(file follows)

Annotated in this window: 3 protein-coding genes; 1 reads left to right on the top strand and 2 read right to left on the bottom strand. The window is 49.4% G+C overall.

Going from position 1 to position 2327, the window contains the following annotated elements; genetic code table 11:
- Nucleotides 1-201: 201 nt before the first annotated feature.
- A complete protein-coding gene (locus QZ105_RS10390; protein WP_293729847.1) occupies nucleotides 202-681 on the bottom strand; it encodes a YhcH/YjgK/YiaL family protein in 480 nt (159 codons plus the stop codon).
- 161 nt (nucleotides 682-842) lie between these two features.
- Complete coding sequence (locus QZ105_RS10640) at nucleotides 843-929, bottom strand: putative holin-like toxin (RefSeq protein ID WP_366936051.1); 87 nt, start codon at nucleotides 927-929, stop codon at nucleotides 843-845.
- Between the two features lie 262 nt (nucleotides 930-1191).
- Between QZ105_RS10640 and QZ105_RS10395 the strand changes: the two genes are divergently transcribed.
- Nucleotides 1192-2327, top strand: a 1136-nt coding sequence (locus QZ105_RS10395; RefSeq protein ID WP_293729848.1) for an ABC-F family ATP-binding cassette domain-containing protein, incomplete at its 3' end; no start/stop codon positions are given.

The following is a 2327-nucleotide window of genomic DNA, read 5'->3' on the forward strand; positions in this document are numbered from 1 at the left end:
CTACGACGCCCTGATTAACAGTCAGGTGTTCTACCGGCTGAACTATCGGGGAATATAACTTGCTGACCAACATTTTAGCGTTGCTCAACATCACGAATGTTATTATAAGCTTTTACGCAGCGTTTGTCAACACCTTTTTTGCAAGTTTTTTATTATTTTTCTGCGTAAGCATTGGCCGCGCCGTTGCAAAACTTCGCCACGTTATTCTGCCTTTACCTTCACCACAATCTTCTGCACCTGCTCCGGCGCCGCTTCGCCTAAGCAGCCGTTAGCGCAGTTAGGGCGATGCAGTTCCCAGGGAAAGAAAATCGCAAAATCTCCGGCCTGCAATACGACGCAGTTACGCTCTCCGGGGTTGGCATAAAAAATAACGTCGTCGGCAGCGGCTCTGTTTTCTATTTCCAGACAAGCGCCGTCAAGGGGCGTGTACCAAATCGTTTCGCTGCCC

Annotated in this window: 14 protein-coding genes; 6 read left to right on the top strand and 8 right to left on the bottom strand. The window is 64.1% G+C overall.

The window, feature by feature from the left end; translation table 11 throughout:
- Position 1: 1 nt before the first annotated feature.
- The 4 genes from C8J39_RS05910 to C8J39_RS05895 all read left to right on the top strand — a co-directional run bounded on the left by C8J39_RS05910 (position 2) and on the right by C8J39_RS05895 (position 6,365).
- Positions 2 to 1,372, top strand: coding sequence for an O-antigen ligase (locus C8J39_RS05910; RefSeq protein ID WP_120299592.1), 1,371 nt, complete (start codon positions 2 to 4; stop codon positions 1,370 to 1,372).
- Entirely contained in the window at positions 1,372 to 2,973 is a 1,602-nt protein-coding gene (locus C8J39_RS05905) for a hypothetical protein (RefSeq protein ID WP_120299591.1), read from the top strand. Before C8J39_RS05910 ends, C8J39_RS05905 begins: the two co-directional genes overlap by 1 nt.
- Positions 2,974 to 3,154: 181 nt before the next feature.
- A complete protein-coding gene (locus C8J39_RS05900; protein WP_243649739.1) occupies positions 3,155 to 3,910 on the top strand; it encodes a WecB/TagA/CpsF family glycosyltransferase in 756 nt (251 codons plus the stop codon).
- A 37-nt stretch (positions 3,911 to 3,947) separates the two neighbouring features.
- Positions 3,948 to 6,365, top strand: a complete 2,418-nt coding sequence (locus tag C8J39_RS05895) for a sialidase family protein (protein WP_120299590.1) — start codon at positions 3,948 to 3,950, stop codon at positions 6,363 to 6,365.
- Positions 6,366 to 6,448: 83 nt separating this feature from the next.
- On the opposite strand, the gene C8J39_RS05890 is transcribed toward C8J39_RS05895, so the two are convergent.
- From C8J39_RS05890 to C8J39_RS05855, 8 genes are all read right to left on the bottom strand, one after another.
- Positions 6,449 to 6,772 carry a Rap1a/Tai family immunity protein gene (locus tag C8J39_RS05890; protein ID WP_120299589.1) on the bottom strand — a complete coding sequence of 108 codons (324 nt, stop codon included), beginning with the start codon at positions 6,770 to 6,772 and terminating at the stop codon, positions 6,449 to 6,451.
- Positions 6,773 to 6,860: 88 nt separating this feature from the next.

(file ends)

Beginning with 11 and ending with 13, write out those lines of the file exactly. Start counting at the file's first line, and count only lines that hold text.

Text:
CTACGACGCCCTGATTAACAGTCAGGTGTTCTACCGGCTGAACTATCGGGGAATATAACTTGCTGACCAACATTTTAGCGTTGCTCAACATCACGAATGTTATTATAAGCTTTTACGCAGCGTTTGTCAACACCTTTTTTGCAAGTTTTTTATTATTTTTCTGCGTAAGCATTGGCCGCGCCGTTGCAAAACTTCGCCACGTTATTCTGCCTTTACCTTCACCACAATCTTCTGCACCTGCTCCGGCGCCGCTTCGCCTAAGCAGCCGTTAGCGCAGTTAGGGCGATGCAGTTCCCAGGGAAAGAAAATCGCAAAATCTCCGGCCTGCAATACGACGCAGTTACGCTCTCCGGGGTTGGCATAAAAAATAACGTCGTCGGCAGCGGCTCTGTTTTCTATTTCCAGACAAGCGCCGTCAAGGGGCGTGTACCAAATCGTTTCGCTGCCC

Annotated in this window: 14 protein-coding genes; 6 read left to right on the top strand and 8 right to left on the bottom strand. The window is 64.1% G+C overall.

The window, feature by feature from the left end; translation table 11 throughout: